History shows that there have been prolonged periods during which growth has outperformed value.

However, we have not witnessed such a prolonged “growth-driven”, at least in the past 50 years or more.

Credit Suisse believes that two key reasons have led to the prolonged period of growth outperforming value:

  1. a growth-stock-friendly discount rate environment and
  2. a typical profit cycle “disrupted” by both macro and micro influences

As real bond yields remain stubbornly low, growth stocks have become the go-to theme for most investors, not to mention the growing scarcity of premium top-quality stocks.

To help investors better identify growth stocks, we look at eight growth themes that Credit Suisse highlights as key areas of growth in the next decade.

Click here to read part 2.

1. Data is the new oil

The Big Data theme is driven by an exponential rise in the amount of data created and the need to store, transmit and analyse it.

According to IBM, 90% of all data created to date was created in the past three years.

According to International Data Corporation, the number of connected devices will increase to 36 billion by 2021, up from 15 billion in 2016.

As the number of connected devices increases, we will see an inevitable surge in the data creation.

On top of growth in data, there will also be a greater need for data security (i.e. cybersecurity) as cloud-stored data becomes the norm.

Recommendation: SAP, Vmware, Lam Research, Symantec

2. Improving productivity and alleviating ageing problem with automation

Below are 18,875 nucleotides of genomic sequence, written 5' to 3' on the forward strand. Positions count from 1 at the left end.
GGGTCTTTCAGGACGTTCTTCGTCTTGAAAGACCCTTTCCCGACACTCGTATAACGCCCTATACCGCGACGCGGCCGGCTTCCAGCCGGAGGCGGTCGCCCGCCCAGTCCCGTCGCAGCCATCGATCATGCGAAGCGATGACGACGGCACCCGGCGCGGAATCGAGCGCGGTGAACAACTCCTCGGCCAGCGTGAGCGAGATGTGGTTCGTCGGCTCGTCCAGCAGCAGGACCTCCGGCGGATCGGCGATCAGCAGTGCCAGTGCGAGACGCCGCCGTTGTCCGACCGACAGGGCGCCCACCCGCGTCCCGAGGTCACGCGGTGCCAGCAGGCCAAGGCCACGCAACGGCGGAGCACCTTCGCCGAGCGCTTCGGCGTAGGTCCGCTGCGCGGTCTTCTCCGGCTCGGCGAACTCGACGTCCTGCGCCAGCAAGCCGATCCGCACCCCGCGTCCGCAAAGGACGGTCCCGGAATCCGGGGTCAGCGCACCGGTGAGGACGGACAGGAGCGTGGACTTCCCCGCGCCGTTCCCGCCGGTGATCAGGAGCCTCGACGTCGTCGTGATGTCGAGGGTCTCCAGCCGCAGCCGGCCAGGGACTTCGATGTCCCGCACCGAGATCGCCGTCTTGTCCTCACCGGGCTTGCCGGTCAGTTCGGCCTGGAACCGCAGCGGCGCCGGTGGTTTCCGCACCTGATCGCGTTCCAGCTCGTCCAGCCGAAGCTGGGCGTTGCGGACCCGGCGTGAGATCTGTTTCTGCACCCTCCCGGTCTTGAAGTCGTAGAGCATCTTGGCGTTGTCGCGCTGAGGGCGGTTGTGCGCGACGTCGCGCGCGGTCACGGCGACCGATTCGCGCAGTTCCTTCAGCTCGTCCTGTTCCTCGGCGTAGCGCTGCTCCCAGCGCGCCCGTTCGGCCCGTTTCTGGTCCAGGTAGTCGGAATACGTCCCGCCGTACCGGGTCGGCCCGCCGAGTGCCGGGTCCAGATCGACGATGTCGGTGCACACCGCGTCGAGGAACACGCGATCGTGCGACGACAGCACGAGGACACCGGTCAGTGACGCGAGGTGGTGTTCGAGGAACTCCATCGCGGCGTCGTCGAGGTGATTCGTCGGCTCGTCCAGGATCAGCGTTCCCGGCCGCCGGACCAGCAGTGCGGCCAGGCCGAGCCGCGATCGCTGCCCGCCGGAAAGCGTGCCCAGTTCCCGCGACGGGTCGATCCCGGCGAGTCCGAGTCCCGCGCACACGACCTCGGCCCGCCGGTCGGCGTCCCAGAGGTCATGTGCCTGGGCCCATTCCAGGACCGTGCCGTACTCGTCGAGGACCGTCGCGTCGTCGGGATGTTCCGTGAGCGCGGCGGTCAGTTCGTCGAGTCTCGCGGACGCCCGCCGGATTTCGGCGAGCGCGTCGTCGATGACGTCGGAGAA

The investment case for Automation as a growth theme is driven by rising robot penetration rates. China is currently the biggest buyer of robots in the world.

However, robot penetration remains very low compared to industrial nations like Japan and Germany (~80%).

The automation theme also seems to be moving into a newer phase based on industrial connectivity and analytics.

Industry 4.0 is seeing Digitalisation and the Industrial Internet of Things (IIoT) becoming more commonplace in the manufacturing industry.

Overall, the industry is spending ~4x current revenues generated, which shows that the utilisation of automation will pick up exponentially.

Recommendation: SMC, Inovance, IMI, Aveva

3. Ageing demographics


As ageing populations “plague” the developed world, we’ll see a structural albeit slower-paced shift in the global economy.

Projections from the UN suggest that the number of people in the world aged at least 60 will increase to 1.4 billion in 2030 from 900 million in 2015.

Credit Suisse believes that markets that stand to benefit from this (developed and emerging market) theme include financial services, the healthcare supply chain, HPC stocks and the travel & leisure sector.

Recommendation: Ping An, Sonova, Straumann, Bumrungrad Hospital

4. Healthy living

Consumer trends are changing as people are gravitating towards healthier lifestyles.

This appears to be a greater awareness from an increasing proportion of the world’s population being overweight or obese (~2 billion, according to the WHO).

Health food producers, fitness & activity exposed companies, as well as sport apparel companies, should benefit from this shift in consumption patterns and increased activity levels.

Recommendation: Inner Mongolia Yili, Shenzhou International

Click here to read part 2.

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